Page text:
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Career Guide: Massage Therapist

Career Guide: Massage Therapist

Bureau of Labor Statistics

Nature of the Work

The medical benefits of “friction” were first documented in Western culture by the Greek physician Hippocrates around 400 BC. Today, massage therapy is being used as a means of treating painful ailments, decompressing tired and overworked muscles, reducing stress, rehabilitating sports injuries, and promoting general health. This is done by manipulating the soft tissue muscles of the body in order to improve circulation and remove waste products from the muscles.

Clients may seek massage for medical benefit or for relaxation purposes, and there is a wide range of massage treatment available to meet these distinct needs. Massage therapy that aims to improve physical health typically differs in duration and technique from massage that is intended to simply relax or rejuvenate clients. The training background of those who perform the two types of massage therapy differs as well.

Massage therapists can specialize in over 80 different types of massage, called modalities. Swedish massage, deep tissue massage, reflexology, acupressure, sports massage, and neuromuscular massage are just a few of the many approaches to massage therapy. Most massage therapists specialize in several modalities, which require different techniques. Some use exaggerated strokes ranging the length of a body part, while others use quick, percussion-like strokes with a cupped or closed hand. A massage can be as long as 2 hours or as short as 5 or 10 minutes. Usually, the type of massage given depends on the client’s needs and the client’s physical condition. For example, therapists may use special techniques for elderly clients that they would not use for athletes, and they would use approaches for clients with injuries that would not be appropriate for clients seeking relaxation. There are also some forms of massage that are given solely to one type of client, for example prenatal massage and infant massage.

Massage therapists work by appointment. Before beginning a massage therapy session, therapists conduct an informal interview with the client to find out about the person’s medical history and desired results from the massage. This gives therapists a chance to discuss which techniques could be beneficial to the client and which could be harmful. Because massage therapists tend to specialize in only a few areas of massage, customers will often be referred to or seek a therapist with a certain type of massage in mind. Based on the person’s goals, ailments, medical history, and stress- or pain-related problem areas, a massage therapist will conclude whether a massage would be harmful, and if not, move forward with the session. While giving the massage, therapists alter their approach or concentrate on any areas of particular discomfort as necessary.

Many modalities of massage therapy use massage oils, lotions, or creams to massage and rub the client’s muscles. Most massage therapists, particularly those who are self-employed, supply their own table or chair, sheets, pillows, and body lotions or oils. Most modalities of massage require clients to be covered in a sheet or blanket, and require clients to be undressed or to wear loose-fitting clothing. The therapist only exposes the body part being massaged. Some types of massage are done without oils or lotions and are performed with the client fully-clothed.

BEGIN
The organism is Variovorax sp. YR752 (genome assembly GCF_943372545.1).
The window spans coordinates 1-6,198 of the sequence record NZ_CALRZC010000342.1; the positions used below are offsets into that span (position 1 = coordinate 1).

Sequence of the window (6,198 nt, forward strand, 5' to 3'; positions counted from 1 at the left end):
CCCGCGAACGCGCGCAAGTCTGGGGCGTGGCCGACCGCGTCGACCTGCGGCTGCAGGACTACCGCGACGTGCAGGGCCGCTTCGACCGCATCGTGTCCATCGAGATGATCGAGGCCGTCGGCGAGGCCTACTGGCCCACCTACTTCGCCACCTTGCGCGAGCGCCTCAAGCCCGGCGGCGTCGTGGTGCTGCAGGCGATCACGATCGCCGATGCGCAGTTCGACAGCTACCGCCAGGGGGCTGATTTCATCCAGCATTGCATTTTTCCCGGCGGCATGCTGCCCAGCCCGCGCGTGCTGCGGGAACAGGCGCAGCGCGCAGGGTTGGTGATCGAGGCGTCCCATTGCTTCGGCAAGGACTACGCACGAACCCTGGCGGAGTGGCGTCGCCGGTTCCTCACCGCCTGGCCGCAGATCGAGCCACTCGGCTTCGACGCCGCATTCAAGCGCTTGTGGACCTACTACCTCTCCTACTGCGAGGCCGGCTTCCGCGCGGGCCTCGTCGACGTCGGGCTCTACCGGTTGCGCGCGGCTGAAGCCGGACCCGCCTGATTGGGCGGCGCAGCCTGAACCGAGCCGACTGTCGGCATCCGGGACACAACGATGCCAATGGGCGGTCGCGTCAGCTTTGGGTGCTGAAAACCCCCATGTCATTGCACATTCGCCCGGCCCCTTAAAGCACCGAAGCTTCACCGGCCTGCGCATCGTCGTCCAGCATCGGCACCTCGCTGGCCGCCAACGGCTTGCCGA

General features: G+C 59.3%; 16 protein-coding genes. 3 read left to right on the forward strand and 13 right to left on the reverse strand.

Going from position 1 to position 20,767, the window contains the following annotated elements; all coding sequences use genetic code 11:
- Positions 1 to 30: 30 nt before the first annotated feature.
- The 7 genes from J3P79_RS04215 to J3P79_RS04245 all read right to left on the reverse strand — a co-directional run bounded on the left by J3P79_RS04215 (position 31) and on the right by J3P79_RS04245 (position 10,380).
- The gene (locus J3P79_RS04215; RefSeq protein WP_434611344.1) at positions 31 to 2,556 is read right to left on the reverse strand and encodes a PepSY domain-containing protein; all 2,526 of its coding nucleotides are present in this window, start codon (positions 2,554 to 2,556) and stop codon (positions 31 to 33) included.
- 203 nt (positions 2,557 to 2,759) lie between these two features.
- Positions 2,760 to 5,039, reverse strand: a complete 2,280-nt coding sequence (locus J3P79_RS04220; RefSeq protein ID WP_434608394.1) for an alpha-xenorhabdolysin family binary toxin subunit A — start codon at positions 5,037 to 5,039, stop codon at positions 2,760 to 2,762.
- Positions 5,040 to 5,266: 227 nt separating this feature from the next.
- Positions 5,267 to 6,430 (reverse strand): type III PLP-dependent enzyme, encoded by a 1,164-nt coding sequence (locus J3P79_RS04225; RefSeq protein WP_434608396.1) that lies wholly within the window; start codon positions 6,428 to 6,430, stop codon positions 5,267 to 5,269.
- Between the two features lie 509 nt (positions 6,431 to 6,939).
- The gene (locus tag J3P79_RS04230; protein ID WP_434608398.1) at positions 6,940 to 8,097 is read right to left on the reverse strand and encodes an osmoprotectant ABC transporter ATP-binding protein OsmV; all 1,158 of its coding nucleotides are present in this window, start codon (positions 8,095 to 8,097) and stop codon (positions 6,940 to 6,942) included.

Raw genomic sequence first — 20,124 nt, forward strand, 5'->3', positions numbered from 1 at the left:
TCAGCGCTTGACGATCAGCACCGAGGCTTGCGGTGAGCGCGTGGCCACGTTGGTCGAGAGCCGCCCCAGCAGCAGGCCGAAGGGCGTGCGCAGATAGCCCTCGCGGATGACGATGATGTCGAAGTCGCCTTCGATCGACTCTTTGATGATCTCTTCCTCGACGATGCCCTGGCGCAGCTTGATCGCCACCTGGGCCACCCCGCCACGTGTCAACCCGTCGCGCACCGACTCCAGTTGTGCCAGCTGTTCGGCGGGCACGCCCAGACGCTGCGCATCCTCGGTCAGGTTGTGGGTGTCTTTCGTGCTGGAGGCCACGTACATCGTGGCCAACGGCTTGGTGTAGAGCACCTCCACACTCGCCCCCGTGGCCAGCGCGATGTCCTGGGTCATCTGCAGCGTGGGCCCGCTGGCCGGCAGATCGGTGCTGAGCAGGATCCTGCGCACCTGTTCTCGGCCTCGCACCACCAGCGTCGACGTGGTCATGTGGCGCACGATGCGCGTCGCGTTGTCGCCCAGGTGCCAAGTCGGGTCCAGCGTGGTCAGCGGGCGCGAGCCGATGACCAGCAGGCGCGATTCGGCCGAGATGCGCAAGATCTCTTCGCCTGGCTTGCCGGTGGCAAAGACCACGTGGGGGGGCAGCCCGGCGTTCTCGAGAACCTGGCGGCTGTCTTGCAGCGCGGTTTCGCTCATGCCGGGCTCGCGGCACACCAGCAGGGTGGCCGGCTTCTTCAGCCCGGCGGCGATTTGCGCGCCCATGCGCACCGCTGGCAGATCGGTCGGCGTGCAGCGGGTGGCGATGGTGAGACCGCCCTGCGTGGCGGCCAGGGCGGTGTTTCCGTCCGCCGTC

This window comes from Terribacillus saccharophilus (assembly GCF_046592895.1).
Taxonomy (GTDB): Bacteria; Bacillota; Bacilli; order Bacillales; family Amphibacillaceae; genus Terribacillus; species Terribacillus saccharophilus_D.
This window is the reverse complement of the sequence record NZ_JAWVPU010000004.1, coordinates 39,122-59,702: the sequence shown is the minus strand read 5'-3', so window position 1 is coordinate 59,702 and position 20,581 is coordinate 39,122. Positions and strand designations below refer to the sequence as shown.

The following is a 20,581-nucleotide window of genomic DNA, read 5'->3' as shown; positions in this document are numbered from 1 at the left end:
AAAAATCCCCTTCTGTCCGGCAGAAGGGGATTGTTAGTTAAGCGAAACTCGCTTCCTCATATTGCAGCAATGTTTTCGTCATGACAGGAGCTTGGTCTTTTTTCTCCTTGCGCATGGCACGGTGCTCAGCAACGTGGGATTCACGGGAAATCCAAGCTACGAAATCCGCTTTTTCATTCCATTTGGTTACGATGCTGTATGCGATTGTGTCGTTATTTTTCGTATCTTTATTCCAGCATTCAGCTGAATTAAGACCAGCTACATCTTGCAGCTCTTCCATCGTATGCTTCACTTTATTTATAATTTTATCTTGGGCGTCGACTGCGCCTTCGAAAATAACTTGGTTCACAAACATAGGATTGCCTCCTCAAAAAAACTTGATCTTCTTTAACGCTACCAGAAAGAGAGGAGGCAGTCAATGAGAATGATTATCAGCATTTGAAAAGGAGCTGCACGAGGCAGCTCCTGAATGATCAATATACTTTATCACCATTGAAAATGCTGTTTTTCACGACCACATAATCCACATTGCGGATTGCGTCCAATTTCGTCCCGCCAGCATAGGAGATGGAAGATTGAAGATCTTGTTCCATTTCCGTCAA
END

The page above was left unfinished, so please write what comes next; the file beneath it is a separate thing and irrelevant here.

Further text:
Massage therapists must develop a rapport with their clients if repeat customers are to be secured. Because those who seek a therapist tend to make regular visits, developing a loyal clientele is an important part of becoming successful.

Essential Job-Hunting Information

Work environment. Massage therapists work in an array of settings both private and public: private offices, studios, hospitals, nursing homes, fitness centers, sports medicine facilities, airports, and shopping malls, for example. Some massage therapists also travel to clients’ homes or offices to provide a massage. It is not uncommon for full-time massage therapists to divide their time among several different settings, depending on the clients and locations scheduled.

Most massage therapists give massages in dimly lit settings. Using candles and/or incense is not uncommon. Ambient or other calm, soothing music is often played. The dim lighting, smells, and background noise are meant to put clients at ease. On the other hand, when visiting a client’s office, a massage therapist may not have those amenities. The working conditions depend heavily on a therapist’s location and what the client wants.

Because massage is physically demanding, massage therapists can succumb to injury if the proper technique is not used. Repetitive motion problems and fatigue from standing for extended periods of time are most common. This risk can be limited by use of good technique, proper spacing between sessions, exercise, and in many cases by the therapists themselves receiving a massage on a regular basis.

Because of the physical nature of the work and time needed in between sessions, massage therapists typically give massages less than 40 hours per week. Most therapists who work 15 to 30 hours per week consider themselves to be full-time workers, because when time for travel, equipment set-up, and business functions, such as billing, are added, a massage therapist’s hours per week may very well be more than 40 hours. About 42 percent of all massage therapists worked part time and 20 percent had variable schedules in 2006.


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